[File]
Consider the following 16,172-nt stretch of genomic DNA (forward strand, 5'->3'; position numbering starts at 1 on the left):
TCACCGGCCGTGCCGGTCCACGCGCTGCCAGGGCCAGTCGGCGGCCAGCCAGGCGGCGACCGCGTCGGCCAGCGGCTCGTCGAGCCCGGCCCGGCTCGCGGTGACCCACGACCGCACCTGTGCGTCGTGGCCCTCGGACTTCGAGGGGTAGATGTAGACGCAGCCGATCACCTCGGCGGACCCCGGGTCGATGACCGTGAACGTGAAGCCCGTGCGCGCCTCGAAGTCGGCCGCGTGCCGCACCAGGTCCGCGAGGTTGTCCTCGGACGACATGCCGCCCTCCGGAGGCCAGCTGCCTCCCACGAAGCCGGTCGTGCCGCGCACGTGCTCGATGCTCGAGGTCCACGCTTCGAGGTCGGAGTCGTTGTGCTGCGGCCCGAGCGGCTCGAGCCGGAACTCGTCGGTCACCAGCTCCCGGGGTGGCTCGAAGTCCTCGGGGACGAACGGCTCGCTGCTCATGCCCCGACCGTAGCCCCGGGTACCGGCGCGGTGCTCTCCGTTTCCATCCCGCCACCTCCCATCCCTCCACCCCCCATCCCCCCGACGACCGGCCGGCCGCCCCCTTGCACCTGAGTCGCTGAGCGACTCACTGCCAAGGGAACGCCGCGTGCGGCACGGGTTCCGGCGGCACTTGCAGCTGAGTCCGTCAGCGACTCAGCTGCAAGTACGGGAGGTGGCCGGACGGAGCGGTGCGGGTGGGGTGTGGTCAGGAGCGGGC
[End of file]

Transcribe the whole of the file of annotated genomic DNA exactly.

Consider the following 16,172-nt stretch of genomic DNA (forward strand, 5'->3'; position numbering starts at 1 on the left):
TCACCGGCCGTGCCGGTCCACGCGCTGCCAGGGCCAGTCGGCGGCCAGCCAGGCGGCGACCGCGTCGGCCAGCGGCTCGTCGAGCCCGGCCCGGCTCGCGGTGACCCACGACCGCACCTGTGCGTCGTGGCCCTCGGACTTCGAGGGGTAGATGTAGACGCAGCCGATCACCTCGGCGGACCCCGGGTCGATGACCGTGAACGTGAAGCCCGTGCGCGCCTCGAAGTCGGCCGCGTGCCGCACCAGGTCCGCGAGGTTGTCCTCGGACGACATGCCGCCCTCCGGAGGCCAGCTGCCTCCCACGAAGCCGGTCGTGCCGCGCACGTGCTCGATGCTCGAGGTCCACGCTTCGAGGTCGGAGTCGTTGTGCTGCGGCCCGAGCGGCTCGAGCCGGAACTCGTCGGTCACCAGCTCCCGGGGTGGCTCGAAGTCCTCGGGGACGAACGGCTCGCTGCTCATGCCCCGACCGTAGCCCCGGGTACCGGCGCGGTGCTCTCCGTTTCCATCCCGCCACCTCCCATCCCTCCACCCCCCATCCCCCCGACGACCGGCCGGCCGCCCCCTTGCACCTGAGTCGCTGAGCGACTCACTGCCAAGGGAACGCCGCGTGCGGCACGGGTTCCGGCGGCACTTGCAGCTGAGTCCGTCAGCGACTCAGCTGCAAGTACGGGAGGTGGCCGGACGGAGCGGTGCGGGTGGGGTGTGGTCAGGAGCGGGC